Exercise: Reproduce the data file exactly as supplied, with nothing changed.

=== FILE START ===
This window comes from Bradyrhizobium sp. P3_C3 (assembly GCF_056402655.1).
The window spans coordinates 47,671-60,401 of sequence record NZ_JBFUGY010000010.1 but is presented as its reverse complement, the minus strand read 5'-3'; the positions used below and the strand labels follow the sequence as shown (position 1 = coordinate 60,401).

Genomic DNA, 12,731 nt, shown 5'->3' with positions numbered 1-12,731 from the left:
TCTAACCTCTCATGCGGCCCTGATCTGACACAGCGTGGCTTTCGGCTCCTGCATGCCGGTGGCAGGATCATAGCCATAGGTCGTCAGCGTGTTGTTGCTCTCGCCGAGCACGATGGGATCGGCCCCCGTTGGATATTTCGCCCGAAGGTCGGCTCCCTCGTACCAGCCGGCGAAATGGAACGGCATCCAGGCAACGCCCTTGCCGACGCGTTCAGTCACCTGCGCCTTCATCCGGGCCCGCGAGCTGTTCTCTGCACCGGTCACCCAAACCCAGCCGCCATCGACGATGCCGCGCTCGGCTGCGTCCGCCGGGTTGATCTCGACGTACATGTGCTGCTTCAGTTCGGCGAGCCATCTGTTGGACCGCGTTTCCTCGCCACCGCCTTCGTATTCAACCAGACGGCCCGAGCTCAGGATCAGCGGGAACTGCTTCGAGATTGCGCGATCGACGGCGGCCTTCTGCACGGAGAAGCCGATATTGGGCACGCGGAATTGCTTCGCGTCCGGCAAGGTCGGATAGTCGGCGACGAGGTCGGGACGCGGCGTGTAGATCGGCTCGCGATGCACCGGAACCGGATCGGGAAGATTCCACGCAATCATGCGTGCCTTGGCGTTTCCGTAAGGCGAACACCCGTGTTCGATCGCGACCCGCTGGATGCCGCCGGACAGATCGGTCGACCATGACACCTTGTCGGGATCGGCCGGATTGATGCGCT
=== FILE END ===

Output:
This window comes from Bradyrhizobium sp. P3_C3 (assembly GCF_056402655.1).
The window spans coordinates 47,671-60,401 of sequence record NZ_JBFUGY010000010.1 but is presented as its reverse complement, the minus strand read 5'-3'; the positions used below and the strand labels follow the sequence as shown (position 1 = coordinate 60,401).

Genomic DNA, 12,731 nt, shown 5'->3' with positions numbered 1-12,731 from the left:
TCTAACCTCTCATGCGGCCCTGATCTGACACAGCGTGGCTTTCGGCTCCTGCATGCCGGTGGCAGGATCATAGCCATAGGTCGTCAGCGTGTTGTTGCTCTCGCCGAGCACGATGGGATCGGCCCCCGTTGGATATTTCGCCCGAAGGTCGGCTCCCTCGTACCAGCCGGCGAAATGGAACGGCATCCAGGCAACGCCCTTGCCGACGCGTTCAGTCACCTGCGCCTTCATCCGGGCCCGCGAGCTGTTCTCTGCACCGGTCACCCAAACCCAGCCGCCATCGACGATGCCGCGCTCGGCTGCGTCCGCCGGGTTGATCTCGACGTACATGTGCTGCTTCAGTTCGGCGAGCCATCTGTTGGACCGCGTTTCCTCGCCACCGCCTTCGTATTCAACCAGACGGCCCGAGCTCAGGATCAGCGGGAACTGCTTCGAGATTGCGCGATCGACGGCGGCCTTCTGCACGGAGAAGCCGATATTGGGCACGCGGAATTGCTTCGCGTCCGGCAAGGTCGGATAGTCGGCGACGAGGTCGGGACGCGGCGTGTAGATCGGCTCGCGATGCACCGGAACCGGATCGGGAAGATTCCACGCAATCATGCGTGCCTTGGCGTTTCCGTAAGGCGAACACCCGTGTTCGATCGCGACCCGCTGGATGCCGCCGGACAGATCGGTCGACCATGACACCTTGTCGGGATCGGCCGGATTGATGCGCT